INS Viraat was decommissioned in Mar 2017, after 30 years of exemplary National Security duty

A Prime Minister and a shriek

by Raj Mohindra

In 1969, Indira Gandhi spent a day at sea with the Navy. She embarked on board INS Vikrant, which was flying the flag of Vice Admiral S.M. Nanda, Flag Officer Commanding-in-Chief of the Western Naval Command. Captain Chandy Kuruvilla was Flag Captain.

With Admiral Nanda’s penchant for planning, every step of the visit was gone into minutely. He advised the Prime Minister’s Office that she ought to be accompanied by a chaperone. This suggestion was duly accepted and Nandini Satpathy, Minister attached to the Prime Minister, was deputed to accompany her. I was Staff Officer to the C-in-C and was liaising with R.K. Dhawan, Personal Assistant to the Prime Minister, for the administrative details.

The Prime Minister was accommodated in the Captain’s night cabin and the Minister in the adjoining day cabin. Captain Kuruvilla had taken care of every aspect of the visit, including tight security arrangements in consultation with the PMO.

In the middle of the night, however, there was a loud shriek from the Captain’s cabin. This was followed by an even louder shriek from the adjoining day cabin! The security detail outside the cabin was baffled and dumbstruck. The Admiral and the Captain were informed forthwith of the mysterious shrieks.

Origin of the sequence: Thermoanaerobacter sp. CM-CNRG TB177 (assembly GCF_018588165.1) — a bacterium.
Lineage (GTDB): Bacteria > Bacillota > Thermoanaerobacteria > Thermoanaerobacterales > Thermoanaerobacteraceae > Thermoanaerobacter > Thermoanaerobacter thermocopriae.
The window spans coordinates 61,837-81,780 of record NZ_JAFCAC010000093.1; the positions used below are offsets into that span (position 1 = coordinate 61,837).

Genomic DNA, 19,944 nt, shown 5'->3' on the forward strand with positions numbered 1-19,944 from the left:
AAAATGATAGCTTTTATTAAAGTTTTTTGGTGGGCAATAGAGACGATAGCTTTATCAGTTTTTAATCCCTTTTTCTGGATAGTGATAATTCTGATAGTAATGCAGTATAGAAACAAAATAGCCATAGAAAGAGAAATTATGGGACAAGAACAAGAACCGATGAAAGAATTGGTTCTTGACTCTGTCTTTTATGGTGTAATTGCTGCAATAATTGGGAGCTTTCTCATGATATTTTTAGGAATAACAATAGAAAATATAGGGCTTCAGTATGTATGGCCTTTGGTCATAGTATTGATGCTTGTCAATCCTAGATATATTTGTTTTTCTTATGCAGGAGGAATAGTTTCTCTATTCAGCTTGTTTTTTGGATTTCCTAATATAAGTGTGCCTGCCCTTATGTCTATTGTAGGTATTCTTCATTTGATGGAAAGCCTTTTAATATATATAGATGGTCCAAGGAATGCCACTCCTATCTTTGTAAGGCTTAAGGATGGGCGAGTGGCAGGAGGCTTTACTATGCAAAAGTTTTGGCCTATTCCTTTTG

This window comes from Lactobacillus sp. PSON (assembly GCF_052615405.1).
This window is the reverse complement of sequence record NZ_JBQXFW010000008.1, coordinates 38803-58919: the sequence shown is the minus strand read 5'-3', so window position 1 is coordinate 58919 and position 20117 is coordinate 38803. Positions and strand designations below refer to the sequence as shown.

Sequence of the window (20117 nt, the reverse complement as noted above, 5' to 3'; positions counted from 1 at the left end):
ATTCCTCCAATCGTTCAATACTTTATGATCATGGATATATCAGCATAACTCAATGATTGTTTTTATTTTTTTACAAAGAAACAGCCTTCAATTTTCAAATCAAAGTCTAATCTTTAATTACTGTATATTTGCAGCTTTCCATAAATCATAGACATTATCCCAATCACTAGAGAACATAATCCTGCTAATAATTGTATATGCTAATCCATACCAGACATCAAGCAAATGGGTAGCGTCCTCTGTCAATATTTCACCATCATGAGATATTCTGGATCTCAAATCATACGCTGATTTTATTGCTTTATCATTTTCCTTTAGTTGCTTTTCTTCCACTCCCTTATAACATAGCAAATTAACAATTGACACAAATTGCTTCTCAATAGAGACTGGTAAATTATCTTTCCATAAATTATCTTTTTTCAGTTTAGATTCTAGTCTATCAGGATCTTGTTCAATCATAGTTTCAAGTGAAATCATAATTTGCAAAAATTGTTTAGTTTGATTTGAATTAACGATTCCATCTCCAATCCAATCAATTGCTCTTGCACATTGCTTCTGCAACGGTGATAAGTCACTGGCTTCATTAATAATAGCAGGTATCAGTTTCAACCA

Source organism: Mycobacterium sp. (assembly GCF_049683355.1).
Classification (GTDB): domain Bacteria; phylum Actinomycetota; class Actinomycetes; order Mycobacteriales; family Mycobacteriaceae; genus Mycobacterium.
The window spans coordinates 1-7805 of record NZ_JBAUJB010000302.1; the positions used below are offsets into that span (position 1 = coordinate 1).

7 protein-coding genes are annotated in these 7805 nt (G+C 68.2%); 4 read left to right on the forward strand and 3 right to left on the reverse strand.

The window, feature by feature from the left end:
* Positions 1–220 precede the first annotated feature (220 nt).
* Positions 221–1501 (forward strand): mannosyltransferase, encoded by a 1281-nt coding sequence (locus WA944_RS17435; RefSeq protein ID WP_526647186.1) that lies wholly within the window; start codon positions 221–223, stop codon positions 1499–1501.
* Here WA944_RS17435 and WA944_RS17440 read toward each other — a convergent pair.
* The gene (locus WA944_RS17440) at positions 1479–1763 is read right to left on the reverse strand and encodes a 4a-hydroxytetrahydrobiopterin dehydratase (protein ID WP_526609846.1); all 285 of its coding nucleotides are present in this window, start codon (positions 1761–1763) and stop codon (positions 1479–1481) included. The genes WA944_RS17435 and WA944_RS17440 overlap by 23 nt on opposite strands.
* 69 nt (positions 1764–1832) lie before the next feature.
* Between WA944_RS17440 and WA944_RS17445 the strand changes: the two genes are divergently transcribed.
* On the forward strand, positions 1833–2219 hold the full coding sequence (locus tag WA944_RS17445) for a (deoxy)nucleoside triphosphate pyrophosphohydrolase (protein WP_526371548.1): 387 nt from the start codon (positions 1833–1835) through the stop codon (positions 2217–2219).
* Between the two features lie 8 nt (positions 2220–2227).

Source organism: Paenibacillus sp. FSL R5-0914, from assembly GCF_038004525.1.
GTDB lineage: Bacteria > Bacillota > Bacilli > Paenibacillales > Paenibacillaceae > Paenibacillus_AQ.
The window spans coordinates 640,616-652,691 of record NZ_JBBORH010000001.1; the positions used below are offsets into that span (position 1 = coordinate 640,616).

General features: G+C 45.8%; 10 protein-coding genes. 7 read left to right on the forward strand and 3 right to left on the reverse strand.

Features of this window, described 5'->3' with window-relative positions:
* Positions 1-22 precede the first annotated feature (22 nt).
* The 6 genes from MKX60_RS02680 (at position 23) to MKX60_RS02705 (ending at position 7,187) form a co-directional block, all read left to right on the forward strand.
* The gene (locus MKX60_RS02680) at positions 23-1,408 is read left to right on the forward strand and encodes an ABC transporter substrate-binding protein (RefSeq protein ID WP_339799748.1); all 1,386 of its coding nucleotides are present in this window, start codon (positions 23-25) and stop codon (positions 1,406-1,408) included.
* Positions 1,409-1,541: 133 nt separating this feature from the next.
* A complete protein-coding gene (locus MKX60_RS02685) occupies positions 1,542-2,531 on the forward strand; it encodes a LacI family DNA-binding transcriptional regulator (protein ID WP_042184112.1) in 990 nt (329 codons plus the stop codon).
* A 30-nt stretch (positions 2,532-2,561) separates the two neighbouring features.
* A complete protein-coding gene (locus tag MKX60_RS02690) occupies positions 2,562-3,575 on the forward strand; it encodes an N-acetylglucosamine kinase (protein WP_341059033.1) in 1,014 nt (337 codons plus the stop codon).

At this moment, Nandini Satpathy peeped out through the curtains of the Captain’s cabin and informed the security that a rat had entered Indira Gandhi’s cabin. She said the Prime Minister was scared of rats! Meanwhile, Indira Gandhi came out and sat on a chair in the day cabin, looking distinctly distraught. All hell broke loose and no one knew what to do.

By now, Captain Kuruvilla arrived, followed by Admiral Nanda himself. Captain Kuruvilla took charge of the situation. He asked the First Lieutenant to get hold of the ship’s rat-catchers immediately to trap the rat. Quickly ending the chaotic situation, he assured Nandini Satpathy that four specially trained professional rat-catchers had been assigned to trap the offending creature.

It transpired the next day that a rat had stuck its neck out of the ‘punkah louvre’ opening in Indira Gandhi’s cabin to have a quick peep at the Prime Minister.

The following evening there was the usual ‘mess night’, which traditionally becomes a hilarious event after the toast to the President is offered.

Captain Kuruvilla gave a sparkling speech, laced with humour. He apologised to the Prime Minister for the unwanted intrusion the previous night. He assured her that a board of enquiry had come to the unmistakable conclusion that it was not a ‘Vikrant rat’ but a ‘Mysore Rat’. Madame Prime Minister, Captain Kuruvilla added with charming nonchalance, the moment it was established that it was a Mysore rat, we promptly killed it!

The Prime Minister had a hearty laugh.

Captain Kuruvilla was possibly alluding to INS Mysore, the cruiser that was also participating in the exercises. Incidentally, S Nijalingappa, the Congressman from Mysore, was leading a revolt against Indira Gandhi at that time, which led to the Congress split in 1969.

The author is a former Captain of the Indian Navy, and was Commander (S), INS Vikrant.